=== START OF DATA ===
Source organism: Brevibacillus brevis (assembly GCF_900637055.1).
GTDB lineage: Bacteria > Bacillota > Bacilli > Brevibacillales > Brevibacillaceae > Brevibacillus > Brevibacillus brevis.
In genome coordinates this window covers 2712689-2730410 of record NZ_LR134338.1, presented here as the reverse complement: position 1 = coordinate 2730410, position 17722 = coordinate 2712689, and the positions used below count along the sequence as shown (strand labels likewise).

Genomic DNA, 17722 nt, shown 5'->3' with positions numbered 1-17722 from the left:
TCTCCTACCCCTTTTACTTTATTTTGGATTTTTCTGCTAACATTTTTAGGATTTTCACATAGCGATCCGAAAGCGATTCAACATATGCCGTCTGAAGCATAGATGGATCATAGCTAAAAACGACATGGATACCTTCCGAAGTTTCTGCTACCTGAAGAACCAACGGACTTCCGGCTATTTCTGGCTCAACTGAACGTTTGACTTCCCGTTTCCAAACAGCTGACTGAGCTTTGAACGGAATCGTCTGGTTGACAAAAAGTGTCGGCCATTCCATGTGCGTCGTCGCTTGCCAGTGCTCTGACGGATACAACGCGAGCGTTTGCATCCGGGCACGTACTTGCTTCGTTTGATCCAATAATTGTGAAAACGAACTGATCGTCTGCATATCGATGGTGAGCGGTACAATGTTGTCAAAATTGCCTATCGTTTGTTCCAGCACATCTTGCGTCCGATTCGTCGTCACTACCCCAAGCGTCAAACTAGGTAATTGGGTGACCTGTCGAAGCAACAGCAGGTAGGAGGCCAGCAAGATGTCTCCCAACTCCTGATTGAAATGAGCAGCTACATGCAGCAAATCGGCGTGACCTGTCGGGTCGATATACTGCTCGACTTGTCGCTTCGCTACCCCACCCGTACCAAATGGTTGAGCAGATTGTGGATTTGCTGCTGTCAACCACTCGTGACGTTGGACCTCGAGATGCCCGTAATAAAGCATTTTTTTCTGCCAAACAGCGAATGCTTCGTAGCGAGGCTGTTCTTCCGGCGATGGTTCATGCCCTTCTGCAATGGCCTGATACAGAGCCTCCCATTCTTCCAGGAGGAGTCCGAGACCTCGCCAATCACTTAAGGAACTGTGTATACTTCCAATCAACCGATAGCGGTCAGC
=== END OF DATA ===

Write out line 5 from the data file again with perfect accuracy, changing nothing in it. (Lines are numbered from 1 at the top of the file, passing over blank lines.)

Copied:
TCTCCTACCCCTTTTACTTTATTTTGGATTTTTCTGCTAACATTTTTAGGATTTTCACATAGCGATCCGAAAGCGATTCAACATATGCCGTCTGAAGCATAGATGGATCATAGCTAAAAACGACATGGATACCTTCCGAAGTTTCTGCTACCTGAAGAACCAACGGACTTCCGGCTATTTCTGGCTCAACTGAACGTTTGACTTCCCGTTTCCAAACAGCTGACTGAGCTTTGAACGGAATCGTCTGGTTGACAAAAAGTGTCGGCCATTCCATGTGCGTCGTCGCTTGCCAGTGCTCTGACGGATACAACGCGAGCGTTTGCATCCGGGCACGTACTTGCTTCGTTTGATCCAATAATTGTGAAAACGAACTGATCGTCTGCATATCGATGGTGAGCGGTACAATGTTGTCAAAATTGCCTATCGTTTGTTCCAGCACATCTTGCGTCCGATTCGTCGTCACTACCCCAAGCGTCAAACTAGGTAATTGGGTGACCTGTCGAAGCAACAGCAGGTAGGAGGCCAGCAAGATGTCTCCCAACTCCTGATTGAAATGAGCAGCTACATGCAGCAAATCGGCGTGACCTGTCGGGTCGATATACTGCTCGACTTGTCGCTTCGCTACCCCACCCGTACCAAATGGTTGAGCAGATTGTGGATTTGCTGCTGTCAACCACTCGTGACGTTGGACCTCGAGATGCCCGTAATAAAGCATTTTTTTCTGCCAAACAGCGAATGCTTCGTAGCGAGGCTGTTCTTCCGGCGATGGTTCATGCCCTTCTGCAATGGCCTGATACAGAGCCTCCCATTCTTCCAGGAGGAGTCCGAGACCTCGCCAATCACTTAAGGAACTGTGTATACTTCCAATCAACCGATAGCGGTCAGC